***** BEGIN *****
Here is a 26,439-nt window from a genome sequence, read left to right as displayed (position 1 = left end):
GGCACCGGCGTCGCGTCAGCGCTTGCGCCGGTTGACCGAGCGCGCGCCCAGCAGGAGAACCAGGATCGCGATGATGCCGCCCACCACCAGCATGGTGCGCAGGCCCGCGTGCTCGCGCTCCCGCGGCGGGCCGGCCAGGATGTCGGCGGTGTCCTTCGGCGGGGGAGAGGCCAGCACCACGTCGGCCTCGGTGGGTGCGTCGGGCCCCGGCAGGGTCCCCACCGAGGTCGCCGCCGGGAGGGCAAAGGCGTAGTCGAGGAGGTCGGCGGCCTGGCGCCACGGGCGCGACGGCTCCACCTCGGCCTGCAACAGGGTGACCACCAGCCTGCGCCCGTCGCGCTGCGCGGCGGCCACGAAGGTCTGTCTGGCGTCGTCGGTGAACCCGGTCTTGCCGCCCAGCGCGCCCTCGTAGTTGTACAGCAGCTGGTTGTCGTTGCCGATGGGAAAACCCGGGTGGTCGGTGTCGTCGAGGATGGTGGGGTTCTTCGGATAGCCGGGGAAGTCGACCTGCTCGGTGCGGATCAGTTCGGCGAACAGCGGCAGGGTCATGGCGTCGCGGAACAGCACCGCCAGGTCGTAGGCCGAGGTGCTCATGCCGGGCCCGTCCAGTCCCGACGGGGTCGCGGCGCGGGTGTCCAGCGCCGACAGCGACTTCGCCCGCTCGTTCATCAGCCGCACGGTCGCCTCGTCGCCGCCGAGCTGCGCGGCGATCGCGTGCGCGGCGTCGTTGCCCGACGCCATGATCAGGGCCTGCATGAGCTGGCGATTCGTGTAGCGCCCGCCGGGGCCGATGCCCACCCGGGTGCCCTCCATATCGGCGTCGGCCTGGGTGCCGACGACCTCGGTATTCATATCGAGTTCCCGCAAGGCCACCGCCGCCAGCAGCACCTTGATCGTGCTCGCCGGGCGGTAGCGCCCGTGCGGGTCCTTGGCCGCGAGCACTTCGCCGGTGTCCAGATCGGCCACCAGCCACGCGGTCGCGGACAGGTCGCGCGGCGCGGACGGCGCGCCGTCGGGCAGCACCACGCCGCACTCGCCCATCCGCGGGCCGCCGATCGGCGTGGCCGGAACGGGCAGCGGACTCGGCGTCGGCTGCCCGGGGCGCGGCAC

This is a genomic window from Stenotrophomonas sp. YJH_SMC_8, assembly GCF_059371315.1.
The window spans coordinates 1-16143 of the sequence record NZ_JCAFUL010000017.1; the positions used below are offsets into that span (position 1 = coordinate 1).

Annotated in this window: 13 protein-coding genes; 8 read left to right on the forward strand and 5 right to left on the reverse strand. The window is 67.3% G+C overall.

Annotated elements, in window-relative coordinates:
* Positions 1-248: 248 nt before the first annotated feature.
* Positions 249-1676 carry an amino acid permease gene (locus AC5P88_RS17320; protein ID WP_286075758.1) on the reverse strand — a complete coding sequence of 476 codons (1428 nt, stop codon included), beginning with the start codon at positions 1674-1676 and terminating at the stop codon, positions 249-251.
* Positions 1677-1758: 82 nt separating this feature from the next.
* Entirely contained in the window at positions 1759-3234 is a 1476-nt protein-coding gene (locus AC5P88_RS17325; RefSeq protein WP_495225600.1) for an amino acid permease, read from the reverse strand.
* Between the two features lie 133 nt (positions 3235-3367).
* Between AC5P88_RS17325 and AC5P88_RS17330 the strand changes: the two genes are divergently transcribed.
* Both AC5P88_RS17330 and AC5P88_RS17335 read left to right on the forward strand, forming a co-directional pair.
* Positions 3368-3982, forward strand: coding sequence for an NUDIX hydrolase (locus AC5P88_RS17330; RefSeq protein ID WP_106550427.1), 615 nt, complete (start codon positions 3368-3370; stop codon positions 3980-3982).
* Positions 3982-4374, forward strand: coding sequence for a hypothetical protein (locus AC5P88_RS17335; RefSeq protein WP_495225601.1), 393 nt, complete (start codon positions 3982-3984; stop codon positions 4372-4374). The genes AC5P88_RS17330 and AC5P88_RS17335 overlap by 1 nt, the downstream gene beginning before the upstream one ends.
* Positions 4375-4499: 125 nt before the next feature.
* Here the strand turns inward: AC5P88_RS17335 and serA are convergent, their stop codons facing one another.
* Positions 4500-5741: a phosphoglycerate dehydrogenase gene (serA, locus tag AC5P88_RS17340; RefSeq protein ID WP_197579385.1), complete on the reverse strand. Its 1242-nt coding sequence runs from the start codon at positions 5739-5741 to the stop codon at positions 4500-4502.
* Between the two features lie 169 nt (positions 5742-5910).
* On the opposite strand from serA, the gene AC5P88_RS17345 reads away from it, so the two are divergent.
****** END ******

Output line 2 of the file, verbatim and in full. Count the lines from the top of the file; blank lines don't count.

GGCACCGGCGTCGCGTCAGCGCTTGCGCCGGTTGACCGAGCGCGCGCCCAGCAGGAGAACCAGGATCGCGATGATGCCGCCCACCACCAGCATGGTGCGCAGGCCCGCGTGCTCGCGCTCCCGCGGCGGGCCGGCCAGGATGTCGGCGGTGTCCTTCGGCGGGGGAGAGGCCAGCACCACGTCGGCCTCGGTGGGTGCGTCGGGCCCCGGCAGGGTCCCCACCGAGGTCGCCGCCGGGAGGGCAAAGGCGTAGTCGAGGAGGTCGGCGGCCTGGCGCCACGGGCGCGACGGCTCCACCTCGGCCTGCAACAGGGTGACCACCAGCCTGCGCCCGTCGCGCTGCGCGGCGGCCACGAAGGTCTGTCTGGCGTCGTCGGTGAACCCGGTCTTGCCGCCCAGCGCGCCCTCGTAGTTGTACAGCAGCTGGTTGTCGTTGCCGATGGGAAAACCCGGGTGGTCGGTGTCGTCGAGGATGGTGGGGTTCTTCGGATAGCCGGGGAAGTCGACCTGCTCGGTGCGGATCAGTTCGGCGAACAGCGGCAGGGTCATGGCGTCGCGGAACAGCACCGCCAGGTCGTAGGCCGAGGTGCTCATGCCGGGCCCGTCCAGTCCCGACGGGGTCGCGGCGCGGGTGTCCAGCGCCGACAGCGACTTCGCCCGCTCGTTCATCAGCCGCACGGTCGCCTCGTCGCCGCCGAGCTGCGCGGCGATCGCGTGCGCGGCGTCGTTGCCCGACGCCATGATCAGGGCCTGCATGAGCTGGCGATTCGTGTAGCGCCCGCCGGGGCCGATGCCCACCCGGGTGCCCTCCATATCGGCGTCGGCCTGGGTGCCGACGACCTCGGTATTCATATCGAGTTCCCGCAAGGCCACCGCCGCCAGCAGCACCTTGATCGTGCTCGCCGGGCGGTAGCGCCCGTGCGGGTCCTTGGCCGCGAGCACTTCGCCGGTGTCCAGATCGGCCACCAGCCACGCGGTCGCGGACAGGTCGCGCGGCGCGGACGGCGCGCCGTCGGGCAGCACCACGCCGCACTCGCCCATCCGCGGGCCGCCGATCGGCGTGGCCGGAACGGGCAGCGGACTCGGCGTCGGCTGCCCGGGGCGCGGCAC